CU's 2017 seniors
Colorado loses 27 seniors from this past year's football team, but 28 players are slotted to be seniors next season. Here are a few of the top seniors-to-be to keep an eye on:
WR Shay Fields: He's caught 144 passes for 1,929 yards and 17 touchdowns during his career and will likely graduate among the top five in CU history in all three categories.
LB Addison Gillam: Returned this year after two injury-plagued seasons and had 66 tackles and a career-high four sacks.
LT Jeromy Irwin: Granted a sixth year of eligibility because of injuries, Irwin has started 26 career games at left tackle.
S Afolabi Laguda: Became a regular starter this year, and finished with 80 tackles and an interception.
RB Phillip Lindsay: Posted 1,579 yards of total offense this season (1,189 rushing, 390 receiving) and scored 17 touchdowns. He added 166 more yards in the Alamo Bowl.
OLB Derek McCartney: Missed the final 11 games with a torn ACL, but should be one of the Buffs' top defenders and pass rushers next year.
S Ryan Moeller: Usually a safety, he filled in for McCartney and proved his versatility. A leader on defense, he had 44 tackles and two forced fumbles. He has 17 career starts.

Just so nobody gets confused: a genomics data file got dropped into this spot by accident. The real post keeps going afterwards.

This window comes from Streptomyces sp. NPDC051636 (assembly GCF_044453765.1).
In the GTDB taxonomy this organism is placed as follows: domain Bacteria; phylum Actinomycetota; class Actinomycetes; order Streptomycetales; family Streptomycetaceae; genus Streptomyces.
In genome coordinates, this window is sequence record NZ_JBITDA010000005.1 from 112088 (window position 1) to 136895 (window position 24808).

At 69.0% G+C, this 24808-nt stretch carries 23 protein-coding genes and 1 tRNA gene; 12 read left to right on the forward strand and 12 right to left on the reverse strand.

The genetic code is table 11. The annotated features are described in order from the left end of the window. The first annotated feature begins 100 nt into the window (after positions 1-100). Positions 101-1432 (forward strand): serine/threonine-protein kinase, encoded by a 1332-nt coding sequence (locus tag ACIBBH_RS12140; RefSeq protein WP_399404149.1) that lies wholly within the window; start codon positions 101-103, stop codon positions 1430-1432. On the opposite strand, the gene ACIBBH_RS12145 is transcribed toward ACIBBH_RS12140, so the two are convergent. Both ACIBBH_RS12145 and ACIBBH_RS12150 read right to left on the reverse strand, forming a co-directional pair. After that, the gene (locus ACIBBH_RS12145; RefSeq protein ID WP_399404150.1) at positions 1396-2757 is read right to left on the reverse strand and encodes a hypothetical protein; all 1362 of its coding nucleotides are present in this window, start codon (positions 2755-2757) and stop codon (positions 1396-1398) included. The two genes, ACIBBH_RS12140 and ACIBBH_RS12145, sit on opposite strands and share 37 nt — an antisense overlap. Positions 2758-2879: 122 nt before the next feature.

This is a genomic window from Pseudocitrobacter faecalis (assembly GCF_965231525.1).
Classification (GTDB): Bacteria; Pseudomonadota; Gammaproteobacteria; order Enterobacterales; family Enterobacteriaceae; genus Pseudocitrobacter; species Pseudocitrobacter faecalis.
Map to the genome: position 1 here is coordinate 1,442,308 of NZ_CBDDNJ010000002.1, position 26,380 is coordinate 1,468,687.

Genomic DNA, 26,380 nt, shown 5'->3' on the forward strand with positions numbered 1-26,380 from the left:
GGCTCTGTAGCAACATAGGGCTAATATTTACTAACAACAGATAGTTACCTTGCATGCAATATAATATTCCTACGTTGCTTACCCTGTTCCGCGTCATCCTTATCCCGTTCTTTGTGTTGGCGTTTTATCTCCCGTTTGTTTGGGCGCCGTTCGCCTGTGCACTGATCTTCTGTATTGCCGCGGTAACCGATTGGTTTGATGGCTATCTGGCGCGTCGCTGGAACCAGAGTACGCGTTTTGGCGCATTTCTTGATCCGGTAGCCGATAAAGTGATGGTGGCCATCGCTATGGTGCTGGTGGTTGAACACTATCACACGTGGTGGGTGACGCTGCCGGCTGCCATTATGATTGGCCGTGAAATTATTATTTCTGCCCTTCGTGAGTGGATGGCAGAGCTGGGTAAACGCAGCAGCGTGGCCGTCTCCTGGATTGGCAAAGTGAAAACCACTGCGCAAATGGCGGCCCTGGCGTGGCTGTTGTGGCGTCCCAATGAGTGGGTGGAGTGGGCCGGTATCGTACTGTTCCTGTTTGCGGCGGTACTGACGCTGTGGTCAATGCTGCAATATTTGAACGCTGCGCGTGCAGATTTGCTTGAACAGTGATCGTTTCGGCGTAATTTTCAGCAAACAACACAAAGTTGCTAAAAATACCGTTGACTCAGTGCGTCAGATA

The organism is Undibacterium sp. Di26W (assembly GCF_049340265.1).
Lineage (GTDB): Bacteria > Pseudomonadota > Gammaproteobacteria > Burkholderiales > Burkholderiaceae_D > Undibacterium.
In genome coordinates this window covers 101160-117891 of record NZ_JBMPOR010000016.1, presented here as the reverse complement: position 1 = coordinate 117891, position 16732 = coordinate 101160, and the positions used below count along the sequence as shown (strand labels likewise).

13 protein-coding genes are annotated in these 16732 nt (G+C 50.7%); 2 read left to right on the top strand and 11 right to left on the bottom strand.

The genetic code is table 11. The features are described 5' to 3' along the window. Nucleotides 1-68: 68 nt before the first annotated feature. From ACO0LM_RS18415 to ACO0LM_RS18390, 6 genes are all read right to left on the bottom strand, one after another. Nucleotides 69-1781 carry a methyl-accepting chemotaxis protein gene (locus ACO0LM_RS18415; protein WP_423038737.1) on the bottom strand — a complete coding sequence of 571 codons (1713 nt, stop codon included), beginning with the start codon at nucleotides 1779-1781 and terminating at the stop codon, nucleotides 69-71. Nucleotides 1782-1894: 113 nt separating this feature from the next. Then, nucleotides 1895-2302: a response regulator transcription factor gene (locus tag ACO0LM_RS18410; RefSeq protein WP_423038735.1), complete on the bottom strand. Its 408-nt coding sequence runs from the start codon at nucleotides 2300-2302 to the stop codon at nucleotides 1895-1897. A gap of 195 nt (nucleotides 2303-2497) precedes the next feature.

WR Devin Ross: Had a breakout season, with 66 catches for 765 yards and five touchdowns. Enters his senior year with 97 career catches for 1,113 yards.
One of the keys to Mike MacIntyre keeping his sanity in the crazy world of coaching is to go running.
It's as much for his mental health as for his physical well being.
"I think everybody in life needs to have a little bit of alone time a day to get their mind and their spirit and their heart and everything ready," he said.
When Colorado's head football coach laces up the sneakers and hits the trails this month, he will undoubtedly reflect upon a sensational season turned in by the Buffaloes this past fall.
The Buffs went 10-4 to snap a string of 10 consecutive losing seasons, reached a bowl game for the first time in nine years and won the Pac-12 South for the first time since joining the conference in 2011.
MacIntyre is more likely to be consumed, however, with thoughts about what the Buffs have to do to keep it going.
After waiting a decade to finally win again, CU needs the 2016 season to be the start of something great, and not an aberration.
"We know where we can be, we know we can play with anyone," sophomore linebacker Rick Gamboa said after the Buffs' 38-8 loss to Oklahoma State in the Valero Alamo Bowl on Thursday. "I think now that we saw what we're capable of doing, there's a lot of positive moving forward from that. I'm very excited about it."
The task will be tough, as the Buffs lose 27 seniors; of those, 12 were regular starters (eight on defense) and six others were major contributors either this year or at some point in their careers.
The departing seniors were not only exceptional players, but great leaders, and their impact on the program was monumental. CU's hope is that the group paved the way for returning players to keep the train rolling.